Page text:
The 6 Mammals with the Most Developed Senses

Mammals with the most developed senses don't only see and hear in an amplified way: they also perceive things that would be impossible for us. Find out what they are here.
The 6 Mammals with the Most Developed Senses

Last update: 15 August, 2021

The study of perception is fascinating, especially considering that there are species whose sensory capacities are radically different or more sophisticated than ours. To show you the sensory diversity in the wild, we’re going to tell you about the mammals with the most developed senses.

Some of the examples that you’ll find here have a perceptual capacity greater than that of human beings, but others simply perceive things that we can’t.

The 6 mammals with the most developed senses

The survival of each species requires specific abilities. Just as mongooses are immune to the venom of the king cobra, a cat needs to see in the dark to find its prey. Environmental pressures encourage species to develop some senses more than others, but, of course, a “biologically perfect” living being doesn’t exist.

Here you’ll find out about the most incredible adaptations in the animal world in the area of the senses, so don’t miss it. Some of the members of this list even go beyond smell, touch, taste, sight, and hearing.

1. Cat (Felis silvestris catus)

A cat’s vision is excellent in low light conditions. This is due to the fact that these felids have a layer of tissue (called tapetum lucidum ) next to the retina, which causes light to be reflected within the cat’s own eye, thereby increasing the amount that reaches the ocular photoreceptors.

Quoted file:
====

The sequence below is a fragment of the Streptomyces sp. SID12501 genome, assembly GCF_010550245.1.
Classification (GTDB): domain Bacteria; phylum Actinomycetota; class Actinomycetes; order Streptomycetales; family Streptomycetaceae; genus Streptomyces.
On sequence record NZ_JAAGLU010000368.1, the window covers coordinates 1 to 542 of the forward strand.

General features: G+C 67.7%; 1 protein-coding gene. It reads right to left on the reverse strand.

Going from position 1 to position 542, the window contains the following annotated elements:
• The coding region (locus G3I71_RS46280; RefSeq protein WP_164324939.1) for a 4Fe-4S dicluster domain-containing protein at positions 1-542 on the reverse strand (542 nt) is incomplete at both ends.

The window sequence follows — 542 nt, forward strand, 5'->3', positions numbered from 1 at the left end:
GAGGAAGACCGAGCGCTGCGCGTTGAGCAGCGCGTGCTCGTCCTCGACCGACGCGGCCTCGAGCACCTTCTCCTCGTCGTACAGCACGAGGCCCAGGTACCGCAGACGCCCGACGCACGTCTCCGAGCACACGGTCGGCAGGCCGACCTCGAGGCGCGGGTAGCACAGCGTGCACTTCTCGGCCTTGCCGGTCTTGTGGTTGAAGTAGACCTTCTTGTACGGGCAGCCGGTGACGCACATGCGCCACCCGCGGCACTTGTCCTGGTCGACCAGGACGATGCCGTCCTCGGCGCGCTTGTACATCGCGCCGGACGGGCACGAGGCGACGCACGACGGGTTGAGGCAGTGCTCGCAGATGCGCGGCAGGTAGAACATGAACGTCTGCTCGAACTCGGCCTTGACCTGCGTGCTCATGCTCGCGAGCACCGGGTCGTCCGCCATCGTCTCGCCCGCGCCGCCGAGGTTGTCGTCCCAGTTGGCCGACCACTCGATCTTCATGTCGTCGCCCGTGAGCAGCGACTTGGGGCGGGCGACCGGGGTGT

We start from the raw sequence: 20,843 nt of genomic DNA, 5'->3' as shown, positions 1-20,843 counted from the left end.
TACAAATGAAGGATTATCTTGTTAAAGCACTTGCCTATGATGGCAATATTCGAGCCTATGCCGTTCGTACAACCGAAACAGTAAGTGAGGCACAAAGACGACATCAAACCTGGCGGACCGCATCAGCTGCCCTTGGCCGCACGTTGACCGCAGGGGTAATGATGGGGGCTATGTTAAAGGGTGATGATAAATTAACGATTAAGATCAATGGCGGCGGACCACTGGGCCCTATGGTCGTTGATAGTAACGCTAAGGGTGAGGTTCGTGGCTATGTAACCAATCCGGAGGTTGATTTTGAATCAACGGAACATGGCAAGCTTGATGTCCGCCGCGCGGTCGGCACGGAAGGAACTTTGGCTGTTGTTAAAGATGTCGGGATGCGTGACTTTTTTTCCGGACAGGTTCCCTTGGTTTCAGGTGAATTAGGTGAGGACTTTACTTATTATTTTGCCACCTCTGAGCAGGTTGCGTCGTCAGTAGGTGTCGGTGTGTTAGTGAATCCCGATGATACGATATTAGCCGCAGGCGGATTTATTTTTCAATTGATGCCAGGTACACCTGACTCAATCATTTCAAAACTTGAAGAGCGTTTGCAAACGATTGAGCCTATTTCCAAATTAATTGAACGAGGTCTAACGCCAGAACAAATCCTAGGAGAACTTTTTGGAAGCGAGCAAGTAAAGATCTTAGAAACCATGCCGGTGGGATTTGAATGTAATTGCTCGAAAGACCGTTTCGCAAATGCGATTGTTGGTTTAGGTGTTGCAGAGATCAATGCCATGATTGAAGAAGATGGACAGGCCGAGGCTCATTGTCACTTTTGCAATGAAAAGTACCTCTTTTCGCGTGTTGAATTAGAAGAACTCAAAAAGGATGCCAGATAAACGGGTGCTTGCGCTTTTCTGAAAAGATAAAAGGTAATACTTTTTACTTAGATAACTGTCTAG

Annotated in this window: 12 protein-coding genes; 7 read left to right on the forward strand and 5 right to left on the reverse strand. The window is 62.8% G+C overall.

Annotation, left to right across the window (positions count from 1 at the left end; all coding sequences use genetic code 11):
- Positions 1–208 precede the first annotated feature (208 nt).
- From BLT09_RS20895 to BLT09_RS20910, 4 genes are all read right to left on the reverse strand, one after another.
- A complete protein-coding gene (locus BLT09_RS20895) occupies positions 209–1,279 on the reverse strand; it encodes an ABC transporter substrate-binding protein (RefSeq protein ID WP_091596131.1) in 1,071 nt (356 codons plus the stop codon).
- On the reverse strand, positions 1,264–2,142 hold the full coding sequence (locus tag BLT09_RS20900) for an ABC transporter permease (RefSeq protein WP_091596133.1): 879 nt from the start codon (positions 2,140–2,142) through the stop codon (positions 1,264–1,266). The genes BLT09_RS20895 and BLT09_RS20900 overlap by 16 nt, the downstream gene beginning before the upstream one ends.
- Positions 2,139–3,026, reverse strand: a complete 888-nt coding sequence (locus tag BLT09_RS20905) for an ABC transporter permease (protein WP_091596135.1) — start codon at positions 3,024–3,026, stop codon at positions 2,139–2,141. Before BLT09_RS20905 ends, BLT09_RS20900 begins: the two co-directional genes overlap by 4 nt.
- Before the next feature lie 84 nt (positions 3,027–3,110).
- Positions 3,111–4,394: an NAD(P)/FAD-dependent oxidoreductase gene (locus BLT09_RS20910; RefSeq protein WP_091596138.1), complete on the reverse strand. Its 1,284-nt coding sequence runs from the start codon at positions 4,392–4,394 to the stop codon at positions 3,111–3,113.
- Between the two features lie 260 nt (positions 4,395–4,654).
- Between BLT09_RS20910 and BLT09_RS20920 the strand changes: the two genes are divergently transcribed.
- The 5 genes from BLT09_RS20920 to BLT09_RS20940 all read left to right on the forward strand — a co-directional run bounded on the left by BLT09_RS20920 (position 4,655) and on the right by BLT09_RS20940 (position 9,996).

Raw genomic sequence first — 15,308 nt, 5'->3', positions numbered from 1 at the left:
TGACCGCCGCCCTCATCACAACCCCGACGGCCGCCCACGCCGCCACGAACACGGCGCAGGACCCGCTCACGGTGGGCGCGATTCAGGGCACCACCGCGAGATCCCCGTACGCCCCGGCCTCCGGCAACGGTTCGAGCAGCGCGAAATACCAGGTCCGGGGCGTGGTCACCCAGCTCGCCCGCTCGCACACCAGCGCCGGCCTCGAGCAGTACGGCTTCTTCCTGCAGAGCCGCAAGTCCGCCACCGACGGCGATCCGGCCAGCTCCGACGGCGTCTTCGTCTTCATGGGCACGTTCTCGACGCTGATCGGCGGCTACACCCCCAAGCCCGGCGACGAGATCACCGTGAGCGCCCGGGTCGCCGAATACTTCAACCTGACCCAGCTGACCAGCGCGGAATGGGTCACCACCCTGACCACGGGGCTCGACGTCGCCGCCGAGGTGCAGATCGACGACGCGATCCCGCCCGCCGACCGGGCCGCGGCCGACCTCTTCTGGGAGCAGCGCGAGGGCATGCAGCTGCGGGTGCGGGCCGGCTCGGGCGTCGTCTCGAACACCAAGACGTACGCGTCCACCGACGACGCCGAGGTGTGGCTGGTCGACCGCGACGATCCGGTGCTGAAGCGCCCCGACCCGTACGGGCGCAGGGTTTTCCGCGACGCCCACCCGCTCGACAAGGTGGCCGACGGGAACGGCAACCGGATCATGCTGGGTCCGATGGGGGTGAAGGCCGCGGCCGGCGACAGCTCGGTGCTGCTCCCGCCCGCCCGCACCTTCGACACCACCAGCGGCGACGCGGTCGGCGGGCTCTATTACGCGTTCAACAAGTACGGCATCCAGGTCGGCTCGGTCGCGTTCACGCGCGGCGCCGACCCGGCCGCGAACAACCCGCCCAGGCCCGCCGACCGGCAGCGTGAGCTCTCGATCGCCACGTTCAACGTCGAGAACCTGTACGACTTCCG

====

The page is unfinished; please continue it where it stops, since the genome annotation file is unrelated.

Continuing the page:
Animals whose eyes glow in the dark have this membrane, as it’s typical of species that live at night. The night vision of cats is 6 or 8 times better than that of humans. Its field of view is somewhat wider too, about 200 degrees compared to our 180 degrees.

Mammals' senses are very keen.

2. Bats

Bats (Chiroptera) are one of the mammals with the most developed senses when it comes to hearing. While humans only hear from 20 to 20,000 Hertz (Hz), Chiropterans can emit and perceive in a range of 150,000 to 200,000 (Hz).

The reason they have such good hearing lies in their way of life. Being nocturnal and almost blind, the echolocation capacity of bats is what allows them to create a spatial representation of their environment and hunt their prey. This sense is so precise that they’re able to detect small insects in flight.

To echolocate in the environment, bats emit waves through their mouths and noses. The bounced waves or echoes represent the elements in the environment.

Communication between animals can be very varied.

3. Elephants

Although when talking about smell we always think of animals such as the dog or the wolf, the truth is that elephants are one of the mammals with the most developed senses. African elephants (Loxodonta africana) have a sense of smell twice as good as dogs and five times better than humans. They’re able to detect water sources with their nose up to 20 kilometers away.

These pachyderms have 2,000 genes for smell, compared to 400 in our species.

One elephant lying on another.